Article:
Dale, Dinas, Druidston, Dugledu Cantref.

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Dale        (810058)

Nowadays the Dale Yacht Club organizes sailing races throughout the summer with a regatta during August.

Dale Sailing Company provides a chandlery service and much else besides.

Note that the beach is stony rather than sandy, and that there is a lack of car-parking space.

Dale Castle is modern rather than ancient and is not open to the public. Much more interesting is Dale Fort, one of the Victorian defences of Milford Haven, well preserved and used as a field study centre.

Acc/to Topographical Dictionary of Wales - S Lewis.

The scenery is of a bold and striking character; and from the higher grounds are obtained some extensive and pleasing views over St. George's Channel to the south and east, and of the adjacent country to the north. Dale Castle, formerly the mansion of the Allens, passed by marriage with the heiress to John Lloyd, Esq., of Mabus, in the county of Cardigan, and is now the property of his grandson, John P. Lloyd Allen Phillips, Esq. It is an embattled structure, and has been modernized and greatly improved by the addition of two spacious wings, communicating with the center by two circular projecting towers; the edifice now forms one of the finest castellated mansions in the county, and, from its situation, is a prominent and interesting object in the scenery of the place. The living is a perpetual curacy, endowed with 800 royal bounty; net income, 65; patron and impropriator, Mr. Phillips. The church, dedicated to St. James, and rebuilt in 1761 at the sole expense of John Allen, Esq., is a neat edifice, consisting of a nave and chancel, and containing an elegant font of marble, presented to the parish by the same gentleman. There is a place of worship for Wesleyan Methodists, and a Sunday school is held in the church. Along the cliffs by which this part of the coast is bounded, are remains of several ancient encampments, apparently of Danish construction.

Acc/to South Pembrokeshire Place Names by P. V. Harris Old English doel or old Norse dal-r, probably "deep low place" but the name appears onto have been Vale, Old French.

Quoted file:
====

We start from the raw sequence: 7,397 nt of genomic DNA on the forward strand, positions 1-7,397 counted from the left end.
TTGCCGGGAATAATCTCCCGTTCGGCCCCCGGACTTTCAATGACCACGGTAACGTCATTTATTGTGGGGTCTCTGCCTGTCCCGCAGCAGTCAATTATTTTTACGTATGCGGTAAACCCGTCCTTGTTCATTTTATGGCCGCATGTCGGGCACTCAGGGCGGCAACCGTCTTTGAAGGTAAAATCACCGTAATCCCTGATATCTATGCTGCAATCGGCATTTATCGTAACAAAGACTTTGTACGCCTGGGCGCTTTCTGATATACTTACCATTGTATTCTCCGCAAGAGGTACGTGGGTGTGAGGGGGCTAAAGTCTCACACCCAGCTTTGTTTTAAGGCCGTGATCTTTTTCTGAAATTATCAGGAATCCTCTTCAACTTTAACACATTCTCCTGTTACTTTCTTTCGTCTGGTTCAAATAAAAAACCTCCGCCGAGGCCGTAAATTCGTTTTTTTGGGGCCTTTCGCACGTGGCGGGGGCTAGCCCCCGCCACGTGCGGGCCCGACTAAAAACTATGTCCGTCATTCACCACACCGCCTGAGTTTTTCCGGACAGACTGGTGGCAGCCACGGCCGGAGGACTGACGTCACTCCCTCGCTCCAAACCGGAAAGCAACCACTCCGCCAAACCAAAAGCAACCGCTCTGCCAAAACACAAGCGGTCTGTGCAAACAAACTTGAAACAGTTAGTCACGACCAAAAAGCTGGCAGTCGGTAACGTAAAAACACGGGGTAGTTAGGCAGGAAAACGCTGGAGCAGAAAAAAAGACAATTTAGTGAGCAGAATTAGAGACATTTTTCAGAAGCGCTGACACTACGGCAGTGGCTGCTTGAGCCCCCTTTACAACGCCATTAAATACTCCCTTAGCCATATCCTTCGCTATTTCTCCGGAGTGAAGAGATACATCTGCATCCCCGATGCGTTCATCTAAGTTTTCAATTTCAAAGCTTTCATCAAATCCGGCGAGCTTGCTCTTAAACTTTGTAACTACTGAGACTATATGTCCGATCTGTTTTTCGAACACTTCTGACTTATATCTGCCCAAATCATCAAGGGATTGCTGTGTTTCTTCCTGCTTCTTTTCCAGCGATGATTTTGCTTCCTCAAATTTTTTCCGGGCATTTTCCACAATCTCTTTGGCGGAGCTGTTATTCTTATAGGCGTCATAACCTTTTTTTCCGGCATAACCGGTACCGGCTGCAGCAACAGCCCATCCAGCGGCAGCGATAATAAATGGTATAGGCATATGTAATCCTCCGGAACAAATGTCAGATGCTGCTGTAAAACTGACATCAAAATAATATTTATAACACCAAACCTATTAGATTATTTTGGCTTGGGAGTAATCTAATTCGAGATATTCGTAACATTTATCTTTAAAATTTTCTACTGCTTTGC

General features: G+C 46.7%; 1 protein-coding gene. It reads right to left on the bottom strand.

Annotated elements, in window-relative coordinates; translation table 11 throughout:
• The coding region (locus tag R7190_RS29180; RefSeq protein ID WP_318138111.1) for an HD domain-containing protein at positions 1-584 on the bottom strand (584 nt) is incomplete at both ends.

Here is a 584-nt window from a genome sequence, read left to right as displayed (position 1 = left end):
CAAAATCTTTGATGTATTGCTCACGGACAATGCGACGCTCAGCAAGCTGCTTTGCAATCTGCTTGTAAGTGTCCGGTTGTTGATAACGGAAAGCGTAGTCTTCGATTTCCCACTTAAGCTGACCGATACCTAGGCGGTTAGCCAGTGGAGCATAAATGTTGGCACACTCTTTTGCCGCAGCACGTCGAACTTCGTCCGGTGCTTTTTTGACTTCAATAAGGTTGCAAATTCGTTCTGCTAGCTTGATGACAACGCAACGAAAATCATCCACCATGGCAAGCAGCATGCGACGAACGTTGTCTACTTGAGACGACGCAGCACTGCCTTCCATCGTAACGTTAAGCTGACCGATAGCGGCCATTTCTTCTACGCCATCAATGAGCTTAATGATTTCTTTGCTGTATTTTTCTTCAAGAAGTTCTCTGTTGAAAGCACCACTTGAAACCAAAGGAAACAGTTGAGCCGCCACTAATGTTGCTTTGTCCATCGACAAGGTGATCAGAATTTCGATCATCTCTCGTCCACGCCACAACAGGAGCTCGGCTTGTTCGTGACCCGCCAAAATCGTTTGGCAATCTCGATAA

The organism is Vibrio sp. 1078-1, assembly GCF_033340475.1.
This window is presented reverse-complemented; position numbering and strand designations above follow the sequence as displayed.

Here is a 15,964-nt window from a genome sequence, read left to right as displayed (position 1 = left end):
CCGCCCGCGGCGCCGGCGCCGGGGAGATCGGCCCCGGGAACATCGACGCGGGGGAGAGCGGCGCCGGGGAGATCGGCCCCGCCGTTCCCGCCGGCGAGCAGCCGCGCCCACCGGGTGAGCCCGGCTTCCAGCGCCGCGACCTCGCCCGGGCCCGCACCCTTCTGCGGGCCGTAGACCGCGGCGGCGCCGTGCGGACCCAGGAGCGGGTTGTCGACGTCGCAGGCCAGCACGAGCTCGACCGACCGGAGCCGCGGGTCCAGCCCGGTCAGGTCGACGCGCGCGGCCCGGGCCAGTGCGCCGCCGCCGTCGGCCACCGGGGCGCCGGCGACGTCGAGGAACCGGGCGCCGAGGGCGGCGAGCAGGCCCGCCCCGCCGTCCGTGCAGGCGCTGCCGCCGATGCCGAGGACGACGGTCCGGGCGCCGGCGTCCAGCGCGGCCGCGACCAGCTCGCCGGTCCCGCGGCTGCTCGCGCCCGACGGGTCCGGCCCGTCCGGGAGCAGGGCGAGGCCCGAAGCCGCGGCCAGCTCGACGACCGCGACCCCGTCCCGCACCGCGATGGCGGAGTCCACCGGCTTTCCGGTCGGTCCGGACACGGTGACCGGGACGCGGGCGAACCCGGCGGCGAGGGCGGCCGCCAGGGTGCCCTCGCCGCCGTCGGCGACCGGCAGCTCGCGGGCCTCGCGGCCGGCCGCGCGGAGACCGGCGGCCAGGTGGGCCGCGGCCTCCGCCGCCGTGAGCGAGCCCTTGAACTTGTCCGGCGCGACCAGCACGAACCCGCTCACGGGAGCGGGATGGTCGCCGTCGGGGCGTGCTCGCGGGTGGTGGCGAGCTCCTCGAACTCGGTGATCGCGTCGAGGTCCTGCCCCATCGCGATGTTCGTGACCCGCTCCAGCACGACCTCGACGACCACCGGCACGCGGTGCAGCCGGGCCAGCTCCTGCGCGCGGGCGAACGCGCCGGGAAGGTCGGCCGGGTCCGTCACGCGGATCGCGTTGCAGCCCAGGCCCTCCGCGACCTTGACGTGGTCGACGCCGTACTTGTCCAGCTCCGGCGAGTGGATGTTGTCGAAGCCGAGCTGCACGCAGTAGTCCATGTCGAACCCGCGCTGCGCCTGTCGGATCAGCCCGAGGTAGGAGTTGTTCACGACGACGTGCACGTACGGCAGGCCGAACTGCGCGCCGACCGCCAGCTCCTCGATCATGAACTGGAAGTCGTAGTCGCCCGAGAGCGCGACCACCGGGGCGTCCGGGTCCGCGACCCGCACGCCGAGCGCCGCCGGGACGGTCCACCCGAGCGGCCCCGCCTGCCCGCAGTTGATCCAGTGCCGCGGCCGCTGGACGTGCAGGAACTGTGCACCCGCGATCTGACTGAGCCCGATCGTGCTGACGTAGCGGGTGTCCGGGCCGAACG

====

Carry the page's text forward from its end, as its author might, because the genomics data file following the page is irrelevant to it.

1293 Robert de Vale received a grant of a weekly market and annual fair at his manor of Vale.

South Wales by Wade 1913.

Near the entrance of Miford Haven 10 mls SW of Haverfordwest. It was here, at Mill Bay, 2mls to the S. that Henry Tudor, afterwards Heny VII, landed in 1485. Dale castle is a modern residence incorporating part of an earlier fortress. At St Anne's head is a lighthouse and there are two others at Great Castle Head. now a sailing centre located inside the entrance to Miford Haven. Dale was much larger in the middle ages and 600 people died here of plague in the 1600's.

Acc/to South Wales - H L V Fletcher 1956.

Once a medieval town and thriving trading and shipbuilding centre. In the 18c had 18 inns and a town hall but they were covered by the sea. Dale castle hardly built in a strategic position in 13c property of the de Vales descendants of a knight who had accompanied Martin de Tours on his invasion of North Pembrokeshire. Ancestor had accompanied Stongbow Earl of Pembroke in the invasion of Ireland.

Subsequent owner was the Walter family of Roch and Rosemarket from whom Lucy Walter was descended - she was the mistress of wife of Charles II and mother of the unfortunate Duke of Monmouth.

Dale Fort - The Western Blockhouse.

The most westerly part of the nineteenth century fortifications of the Milford Haven. It had a single battery of six heavy guns which commanded the entrance to the Haven . There was a defensible barracks to protect from a landward attack. It was completed in 1857 and was manned by one officer and 34 men. It continued in use till after the Second World War.

Pair of Lime Kilns.

Churches of Pembrokeshire - Slater.

Dale St James: The west tower is is 15c. The nave and chancel south walls and their windows are Victorian but the battered east and north walls are medieval.

Acc/to G. Mason Pembroke Dock: Royal Dockyard and neighbourhood 1905.